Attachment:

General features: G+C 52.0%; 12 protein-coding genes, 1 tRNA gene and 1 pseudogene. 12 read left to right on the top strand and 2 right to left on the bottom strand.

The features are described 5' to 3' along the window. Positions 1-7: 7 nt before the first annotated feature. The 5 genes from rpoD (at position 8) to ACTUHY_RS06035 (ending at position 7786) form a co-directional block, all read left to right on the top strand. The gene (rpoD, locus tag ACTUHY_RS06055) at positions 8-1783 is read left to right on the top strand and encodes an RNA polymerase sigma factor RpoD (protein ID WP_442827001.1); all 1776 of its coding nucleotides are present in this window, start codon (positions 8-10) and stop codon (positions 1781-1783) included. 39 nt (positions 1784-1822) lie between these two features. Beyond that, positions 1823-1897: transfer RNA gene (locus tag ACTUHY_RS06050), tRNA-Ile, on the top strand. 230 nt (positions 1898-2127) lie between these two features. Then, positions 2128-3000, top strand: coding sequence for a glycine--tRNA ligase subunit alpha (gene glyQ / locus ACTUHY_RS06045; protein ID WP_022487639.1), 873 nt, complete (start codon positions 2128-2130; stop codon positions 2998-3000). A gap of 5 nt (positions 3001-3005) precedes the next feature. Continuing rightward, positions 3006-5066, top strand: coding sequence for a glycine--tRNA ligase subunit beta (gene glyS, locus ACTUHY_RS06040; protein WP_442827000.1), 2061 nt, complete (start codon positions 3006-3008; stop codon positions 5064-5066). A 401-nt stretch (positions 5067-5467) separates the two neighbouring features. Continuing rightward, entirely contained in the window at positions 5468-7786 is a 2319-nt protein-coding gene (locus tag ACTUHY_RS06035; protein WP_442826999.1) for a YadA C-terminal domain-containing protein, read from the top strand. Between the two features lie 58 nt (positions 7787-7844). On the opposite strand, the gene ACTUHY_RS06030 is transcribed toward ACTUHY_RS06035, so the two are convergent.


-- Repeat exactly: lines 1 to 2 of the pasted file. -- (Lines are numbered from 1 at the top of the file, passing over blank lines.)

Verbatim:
General features: G+C 52.0%; 12 protein-coding genes, 1 tRNA gene and 1 pseudogene. 12 read left to right on the top strand and 2 right to left on the bottom strand.

The features are described 5' to 3' along the window. Positions 1-7: 7 nt before the first annotated feature. The 5 genes from rpoD (at position 8) to ACTUHY_RS06035 (ending at position 7786) form a co-directional block, all read left to right on the top strand. The gene (rpoD, locus tag ACTUHY_RS06055) at positions 8-1783 is read left to right on the top strand and encodes an RNA polymerase sigma factor RpoD (protein ID WP_442827001.1); all 1776 of its coding nucleotides are present in this window, start codon (positions 8-10) and stop codon (positions 1781-1783) included. 39 nt (positions 1784-1822) lie between these two features. Beyond that, positions 1823-1897: transfer RNA gene (locus tag ACTUHY_RS06050), tRNA-Ile, on the top strand. 230 nt (positions 1898-2127) lie between these two features. Then, positions 2128-3000, top strand: coding sequence for a glycine--tRNA ligase subunit alpha (gene glyQ / locus ACTUHY_RS06045; protein ID WP_022487639.1), 873 nt, complete (start codon positions 2128-2130; stop codon positions 2998-3000). A gap of 5 nt (positions 3001-3005) precedes the next feature. Continuing rightward, positions 3006-5066, top strand: coding sequence for a glycine--tRNA ligase subunit beta (gene glyS, locus ACTUHY_RS06040; protein WP_442827000.1), 2061 nt, complete (start codon positions 3006-3008; stop codon positions 5064-5066). A 401-nt stretch (positions 5067-5467) separates the two neighbouring features. Continuing rightward, entirely contained in the window at positions 5468-7786 is a 2319-nt protein-coding gene (locus tag ACTUHY_RS06035; protein WP_442826999.1) for a YadA C-terminal domain-containing protein, read from the top strand. Between the two features lie 58 nt (positions 7787-7844). On the opposite strand, the gene ACTUHY_RS06030 is transcribed toward ACTUHY_RS06035, so the two are convergent.